A guide to James Bond—for those who hate James Bond

James Oliver

Just as they threatened, James Bond has returned. Again. Right now, we’re counting down the hours until his latest mission, Spectre.

Since Spectre has spent in the region of £24million trashing cars, we can safely assume no radical changes are being made to the classic Bond formula.

As excitement mounts, it's worth asking why this series hasn’t just endured over the years but prospered. 007 has been gracing silver screens for 53 years and yet audiences still aren't bored. What is it that's made them so successful for so long?

 

Our man in wherever

James Bond
Image via Genius

Bond first appeared in drab 1950s Britain. Rationing might have ended a couple of years before Bond-daddy Ian Fleming published his first adventure, Casino Royale, but glamour was still in short supply.

Here was a character that unashamedly embraced the high-life—fine foods and foreign travel. Heady stuff indeed.

When the character was adapted to the screen, the producers took this escapism to ever-greater heights and audiences loved them for it. Bond wore the best tailoring, drove the fastest cars and lounged on the sunniest beaches. And for just a couple of hours, we did too.

 

The (dis)honourable schoolboy

bond you only live twice
Image via You Only Live Twice

It isn't just the surface trappings that make Bond so popular. Bond was how Fleming liked to imagine himself. Debonair, suave and irresistible to 'the ladies'.

Bond represents an archetypal male fantasy: strutting around in tuxedos, posing in powerful cars and playing with nifty gadgets.

There's the sex too. Not for Bond the awkwardness of dating; one whiff of his unusually potent pheromones and even the sourest spinster goes weak at the knees.

Later films did curb Bond’s tomcatting; Timothy Dalton's 1980s Bond was more chaste than his predecessors, a concession to the AIDS epidemic. There have even been a few modest concessions to feminism, like allowing the women in Bond's life to have a personality.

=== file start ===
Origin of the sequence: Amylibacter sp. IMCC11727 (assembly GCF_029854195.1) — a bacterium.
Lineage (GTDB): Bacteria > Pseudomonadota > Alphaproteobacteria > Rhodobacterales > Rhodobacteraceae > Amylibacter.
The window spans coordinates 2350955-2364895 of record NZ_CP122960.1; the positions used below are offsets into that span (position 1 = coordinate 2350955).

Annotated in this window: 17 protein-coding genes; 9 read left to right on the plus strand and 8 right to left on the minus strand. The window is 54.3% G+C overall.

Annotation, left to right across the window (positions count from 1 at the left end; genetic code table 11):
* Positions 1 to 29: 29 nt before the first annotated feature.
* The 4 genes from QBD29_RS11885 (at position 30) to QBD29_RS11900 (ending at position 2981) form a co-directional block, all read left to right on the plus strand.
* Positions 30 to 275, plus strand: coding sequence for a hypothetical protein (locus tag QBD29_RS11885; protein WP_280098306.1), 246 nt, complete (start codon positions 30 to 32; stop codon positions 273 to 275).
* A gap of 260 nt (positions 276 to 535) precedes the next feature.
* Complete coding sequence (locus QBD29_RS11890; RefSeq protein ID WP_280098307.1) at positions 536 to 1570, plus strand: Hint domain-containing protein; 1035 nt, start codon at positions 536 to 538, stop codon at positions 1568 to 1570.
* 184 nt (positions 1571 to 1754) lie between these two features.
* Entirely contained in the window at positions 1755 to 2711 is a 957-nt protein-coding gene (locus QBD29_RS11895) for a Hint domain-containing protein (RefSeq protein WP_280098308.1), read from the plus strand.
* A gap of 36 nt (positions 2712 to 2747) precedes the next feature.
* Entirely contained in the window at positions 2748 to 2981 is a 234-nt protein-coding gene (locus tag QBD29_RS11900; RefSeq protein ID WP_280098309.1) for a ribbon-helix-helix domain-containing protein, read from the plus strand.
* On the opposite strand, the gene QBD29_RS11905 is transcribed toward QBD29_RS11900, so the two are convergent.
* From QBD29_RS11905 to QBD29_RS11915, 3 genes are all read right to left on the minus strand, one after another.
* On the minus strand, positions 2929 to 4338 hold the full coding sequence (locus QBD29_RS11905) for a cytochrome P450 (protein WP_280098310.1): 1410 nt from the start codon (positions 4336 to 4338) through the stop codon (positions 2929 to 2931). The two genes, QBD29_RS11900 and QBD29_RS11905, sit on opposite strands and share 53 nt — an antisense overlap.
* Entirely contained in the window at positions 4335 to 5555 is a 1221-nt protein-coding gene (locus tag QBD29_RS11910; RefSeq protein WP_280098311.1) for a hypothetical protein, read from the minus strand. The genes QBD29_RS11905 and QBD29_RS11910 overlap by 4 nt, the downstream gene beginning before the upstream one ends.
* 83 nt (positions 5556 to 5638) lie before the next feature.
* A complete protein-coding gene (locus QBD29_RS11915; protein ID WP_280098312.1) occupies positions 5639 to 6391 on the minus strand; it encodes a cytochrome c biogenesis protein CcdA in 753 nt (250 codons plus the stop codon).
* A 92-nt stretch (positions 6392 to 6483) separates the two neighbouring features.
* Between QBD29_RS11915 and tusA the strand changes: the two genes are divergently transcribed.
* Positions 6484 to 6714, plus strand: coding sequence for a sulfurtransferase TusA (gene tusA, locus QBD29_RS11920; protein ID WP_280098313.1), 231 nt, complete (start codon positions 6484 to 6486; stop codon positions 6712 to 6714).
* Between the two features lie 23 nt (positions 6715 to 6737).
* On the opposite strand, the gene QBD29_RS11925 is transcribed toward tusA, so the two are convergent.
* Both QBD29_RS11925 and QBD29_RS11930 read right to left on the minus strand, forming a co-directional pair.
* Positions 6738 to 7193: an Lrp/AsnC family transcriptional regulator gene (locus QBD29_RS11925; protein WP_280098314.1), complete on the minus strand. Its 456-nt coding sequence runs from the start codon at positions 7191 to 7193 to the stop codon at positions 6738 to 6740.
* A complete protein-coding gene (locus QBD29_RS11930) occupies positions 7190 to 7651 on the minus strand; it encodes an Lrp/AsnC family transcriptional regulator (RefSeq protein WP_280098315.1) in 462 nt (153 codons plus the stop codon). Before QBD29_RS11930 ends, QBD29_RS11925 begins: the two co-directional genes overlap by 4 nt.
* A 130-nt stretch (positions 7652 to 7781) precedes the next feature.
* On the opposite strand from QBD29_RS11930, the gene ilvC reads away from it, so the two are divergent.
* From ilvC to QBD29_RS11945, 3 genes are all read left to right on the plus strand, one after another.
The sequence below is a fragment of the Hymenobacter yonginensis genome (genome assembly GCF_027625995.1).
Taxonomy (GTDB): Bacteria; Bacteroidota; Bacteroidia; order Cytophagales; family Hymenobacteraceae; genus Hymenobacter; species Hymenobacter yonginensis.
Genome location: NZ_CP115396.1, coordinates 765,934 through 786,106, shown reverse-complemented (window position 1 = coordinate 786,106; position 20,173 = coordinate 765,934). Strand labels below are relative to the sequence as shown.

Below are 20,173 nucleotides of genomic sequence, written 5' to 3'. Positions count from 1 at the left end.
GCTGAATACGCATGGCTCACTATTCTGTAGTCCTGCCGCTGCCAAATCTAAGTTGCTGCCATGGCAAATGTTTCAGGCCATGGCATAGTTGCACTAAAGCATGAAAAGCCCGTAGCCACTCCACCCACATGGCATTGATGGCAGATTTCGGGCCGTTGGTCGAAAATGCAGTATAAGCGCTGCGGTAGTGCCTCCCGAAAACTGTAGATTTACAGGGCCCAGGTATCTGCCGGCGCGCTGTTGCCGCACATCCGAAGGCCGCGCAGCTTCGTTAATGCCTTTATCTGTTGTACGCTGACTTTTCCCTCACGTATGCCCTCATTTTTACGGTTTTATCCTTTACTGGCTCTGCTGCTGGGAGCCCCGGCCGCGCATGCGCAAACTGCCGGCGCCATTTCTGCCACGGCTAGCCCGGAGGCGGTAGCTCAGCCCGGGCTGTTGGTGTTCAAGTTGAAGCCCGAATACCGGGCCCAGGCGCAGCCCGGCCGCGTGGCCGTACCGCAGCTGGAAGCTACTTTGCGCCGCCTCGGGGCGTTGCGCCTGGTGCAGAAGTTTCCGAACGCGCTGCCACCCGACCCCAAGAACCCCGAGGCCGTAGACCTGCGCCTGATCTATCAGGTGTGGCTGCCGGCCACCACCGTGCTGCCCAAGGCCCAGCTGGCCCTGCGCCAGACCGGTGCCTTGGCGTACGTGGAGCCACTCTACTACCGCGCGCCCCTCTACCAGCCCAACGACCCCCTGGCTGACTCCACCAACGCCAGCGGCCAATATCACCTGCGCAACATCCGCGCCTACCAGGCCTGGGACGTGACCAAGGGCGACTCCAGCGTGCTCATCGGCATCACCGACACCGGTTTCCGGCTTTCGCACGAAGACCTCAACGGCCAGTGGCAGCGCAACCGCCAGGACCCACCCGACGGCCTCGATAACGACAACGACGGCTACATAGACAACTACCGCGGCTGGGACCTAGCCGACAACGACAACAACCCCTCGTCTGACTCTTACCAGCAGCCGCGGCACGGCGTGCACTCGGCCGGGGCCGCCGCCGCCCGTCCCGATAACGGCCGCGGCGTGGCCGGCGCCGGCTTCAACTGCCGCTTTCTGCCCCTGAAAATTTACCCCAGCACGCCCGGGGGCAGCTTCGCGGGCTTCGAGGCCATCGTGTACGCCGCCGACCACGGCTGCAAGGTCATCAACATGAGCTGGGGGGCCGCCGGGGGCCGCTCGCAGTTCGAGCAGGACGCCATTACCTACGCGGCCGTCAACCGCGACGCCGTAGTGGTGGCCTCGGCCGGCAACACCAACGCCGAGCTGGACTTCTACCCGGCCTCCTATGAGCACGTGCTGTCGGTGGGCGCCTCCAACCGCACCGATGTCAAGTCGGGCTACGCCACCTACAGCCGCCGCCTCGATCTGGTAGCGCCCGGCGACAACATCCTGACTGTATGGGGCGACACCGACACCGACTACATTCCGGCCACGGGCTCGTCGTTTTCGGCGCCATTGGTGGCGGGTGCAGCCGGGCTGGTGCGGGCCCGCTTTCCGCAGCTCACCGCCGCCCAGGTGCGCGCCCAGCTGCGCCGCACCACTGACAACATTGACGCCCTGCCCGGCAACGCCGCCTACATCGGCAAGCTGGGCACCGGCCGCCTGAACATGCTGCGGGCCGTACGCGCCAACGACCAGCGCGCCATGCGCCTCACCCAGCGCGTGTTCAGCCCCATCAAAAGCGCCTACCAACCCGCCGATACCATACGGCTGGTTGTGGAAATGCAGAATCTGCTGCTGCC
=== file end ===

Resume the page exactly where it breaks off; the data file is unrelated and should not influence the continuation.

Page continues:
The Bond identity

The Bond identity
Image via Skyfall

So Bond isn't immune to social pressure. Indeed, the producers are always thinking how best to keep him relevant. For the 21st century, they've decided that means taking him seriously.

Influenced by the Bourne movies, Daniel Craig's Bond is a dour fellow, complicated and messed up. He's suffered loss. He broods. He drinks Heineken.

All this is well and good, but it forgets that Bond is one of the most ludicrous characters in fiction. Bond has to be a fantasy.

If he were a proper, three-dimensional character he'd be horrific. A clinical psychopath who murders without conscience. A misogynist incapable of forming adult relationships with women. A civil servant whose extravagant tastes are presumably funded out of our taxes.

A film about the psychology of this state-sponsored psycho would be fascinating. But that's not what we're getting.

Instead, what they mean by 'serious' are the usual Bond highlights but weighted down by dull, hair-shirted gravitas.

Power ballad over slightly pervy credits? Check.

Daft villain and super-human henchman? Check.

A killing followed by a witty quip? Check.
 

Daniel Craig in Skyfall
Image via Skyfall
 

Ultimately, Bond should be about fun—about being irresponsible, leaving polite society behind and indulging in thoroughly inappropriate behaviour for a couple of hours.

Any character can furrow his brow, but it takes something special to be such a universal guilty pleasure. Mr. Bond, it is your duty to go and enjoy yourself—for Queen, country and cinemagoers around the world.

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